It's hard to imagine that Richie Havens is now gone from this physical place. The man was so full of life. Of exuberance for the wonders of our day-to-day existence, and the things we find along the way. Of the interaction between all that he met. He talked to everyone like they were a long-lost friend, and to Richie, they were. Every one of us was a new, or renewed discovery about the connection through music, and life. Richie signed all of his posters, "Your friend forever," and he meant that. To Richie, it was all real, just like the man himself.
I first met Richie in 2001, when he played the Neighborhood Theatre, in Charlotte, NC. I knew much of his music through what I'd heard on the radio, and occasionally TV. He was a remarkable man to witness in a live setting. He put every ounce of his being into every song, letting it go with every strum of his guitar. As someone who loves playing with tunings and string settings on guitars, I was fascinated by his tunings, which allowed him to play entire chords with his thumb. This also allowed him to make his guitar sound like a giant rhythm machine, as though ten guitars were playing the same chord simultaneously.
He seemed a little larger than life to me, so I must admit that I did not talk to him the first few times I saw him. Richie's management also had this strange rule about not taking photos during his performance. I'm sure that they had their reasons, but it seemed to be defeating their own client. So much of Richie's life was in his performance, in the music, and the emotions in the song. It was as if he was sometimes born to be on the stage. How can you not allow that to be photographed? This is my argument about such rules. Sooner or later, there are no more photos that can be taken, and you're left with the emptiness of the documentation, and what has now come and gone.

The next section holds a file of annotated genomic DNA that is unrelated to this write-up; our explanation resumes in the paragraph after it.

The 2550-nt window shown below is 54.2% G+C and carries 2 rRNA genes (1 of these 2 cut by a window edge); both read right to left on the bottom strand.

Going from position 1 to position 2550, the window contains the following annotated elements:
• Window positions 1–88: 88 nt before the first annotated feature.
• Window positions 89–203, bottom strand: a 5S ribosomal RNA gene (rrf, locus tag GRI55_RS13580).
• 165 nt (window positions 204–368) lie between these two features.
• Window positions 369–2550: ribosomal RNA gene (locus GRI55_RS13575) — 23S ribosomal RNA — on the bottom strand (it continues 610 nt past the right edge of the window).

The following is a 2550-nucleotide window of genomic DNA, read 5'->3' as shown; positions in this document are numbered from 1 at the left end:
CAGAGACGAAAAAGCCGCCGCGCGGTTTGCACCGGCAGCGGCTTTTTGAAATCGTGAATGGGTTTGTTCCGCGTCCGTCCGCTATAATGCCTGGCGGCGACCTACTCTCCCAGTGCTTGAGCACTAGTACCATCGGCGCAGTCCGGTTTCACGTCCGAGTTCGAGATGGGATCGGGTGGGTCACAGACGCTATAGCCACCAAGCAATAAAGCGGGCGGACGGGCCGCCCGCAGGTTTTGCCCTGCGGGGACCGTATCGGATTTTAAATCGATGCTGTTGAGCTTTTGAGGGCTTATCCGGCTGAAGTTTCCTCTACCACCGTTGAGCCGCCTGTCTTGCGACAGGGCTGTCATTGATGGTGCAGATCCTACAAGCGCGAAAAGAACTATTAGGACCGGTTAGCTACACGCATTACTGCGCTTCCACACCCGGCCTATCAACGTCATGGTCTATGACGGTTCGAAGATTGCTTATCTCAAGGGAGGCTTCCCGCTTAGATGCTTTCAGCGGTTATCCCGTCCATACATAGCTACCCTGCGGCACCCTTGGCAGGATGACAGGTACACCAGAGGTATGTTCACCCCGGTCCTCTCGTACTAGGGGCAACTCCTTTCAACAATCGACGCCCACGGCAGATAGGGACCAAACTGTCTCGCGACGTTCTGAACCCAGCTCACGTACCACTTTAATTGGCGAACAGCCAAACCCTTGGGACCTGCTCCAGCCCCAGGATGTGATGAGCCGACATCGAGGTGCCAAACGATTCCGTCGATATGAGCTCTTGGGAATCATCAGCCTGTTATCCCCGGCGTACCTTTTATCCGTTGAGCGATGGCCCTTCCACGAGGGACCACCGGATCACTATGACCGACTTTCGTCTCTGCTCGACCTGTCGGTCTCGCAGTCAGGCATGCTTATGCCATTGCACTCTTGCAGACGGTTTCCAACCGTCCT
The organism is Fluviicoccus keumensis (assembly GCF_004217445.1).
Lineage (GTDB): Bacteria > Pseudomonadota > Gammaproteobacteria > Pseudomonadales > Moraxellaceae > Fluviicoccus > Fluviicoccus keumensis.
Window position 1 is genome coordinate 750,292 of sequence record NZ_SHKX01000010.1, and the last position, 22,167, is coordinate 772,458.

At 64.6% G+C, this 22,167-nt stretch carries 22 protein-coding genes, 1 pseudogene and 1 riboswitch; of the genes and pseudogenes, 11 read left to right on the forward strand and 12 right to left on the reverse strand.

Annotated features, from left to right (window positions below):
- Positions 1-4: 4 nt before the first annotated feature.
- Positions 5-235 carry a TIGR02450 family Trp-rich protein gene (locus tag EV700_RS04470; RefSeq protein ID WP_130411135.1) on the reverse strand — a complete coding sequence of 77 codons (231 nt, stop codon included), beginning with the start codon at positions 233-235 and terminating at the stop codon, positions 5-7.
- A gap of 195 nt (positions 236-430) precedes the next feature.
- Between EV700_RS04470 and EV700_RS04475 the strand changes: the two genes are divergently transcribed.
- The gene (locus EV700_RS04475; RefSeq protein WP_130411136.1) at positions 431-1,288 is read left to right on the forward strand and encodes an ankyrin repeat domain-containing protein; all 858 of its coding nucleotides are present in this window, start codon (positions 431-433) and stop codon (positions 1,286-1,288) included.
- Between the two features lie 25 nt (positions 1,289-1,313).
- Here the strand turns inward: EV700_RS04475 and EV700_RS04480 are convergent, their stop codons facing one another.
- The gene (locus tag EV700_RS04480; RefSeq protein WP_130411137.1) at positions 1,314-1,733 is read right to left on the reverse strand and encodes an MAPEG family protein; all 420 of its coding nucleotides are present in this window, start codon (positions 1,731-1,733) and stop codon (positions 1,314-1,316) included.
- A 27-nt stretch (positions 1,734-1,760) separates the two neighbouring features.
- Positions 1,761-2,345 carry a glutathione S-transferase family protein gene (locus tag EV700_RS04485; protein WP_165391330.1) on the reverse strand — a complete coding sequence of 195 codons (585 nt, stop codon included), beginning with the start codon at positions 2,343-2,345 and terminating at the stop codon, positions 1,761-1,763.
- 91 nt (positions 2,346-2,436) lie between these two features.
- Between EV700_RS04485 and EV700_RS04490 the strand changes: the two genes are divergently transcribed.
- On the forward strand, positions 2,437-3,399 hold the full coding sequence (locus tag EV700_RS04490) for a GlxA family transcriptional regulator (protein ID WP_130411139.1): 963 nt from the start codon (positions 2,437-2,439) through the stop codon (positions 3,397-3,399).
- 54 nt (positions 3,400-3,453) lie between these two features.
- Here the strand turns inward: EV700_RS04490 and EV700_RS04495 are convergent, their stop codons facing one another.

However, Richie had no such rules after the show, where he talked and posed for photos with everyone. I finally approached him after a show in 2009 after working up the nerve. He saw my film camera, and talked about a friend of his that had shot one of his album covers, and the intricacies of meshing together the cover shot. At the end, I went to shake his hand, and Richie hugged me. He did the same when I saw him again a year later. That was Richie, a strong hug over a kind handshake, and another friend forever.
I had hoped that I would again see Richie Havens on this earthly place, but it was not to be. Travelers never know where the road takes you, or when it will take you. But that is why we are on the road. To discover what we have not discovered, and to throw our emotions into another song not yet played. Here, or whatever is down the road for all of us.
Godspeed, Richie. Save me a hug for the other side.
April 24, 2013
photo copyright 2009 Daniel Coston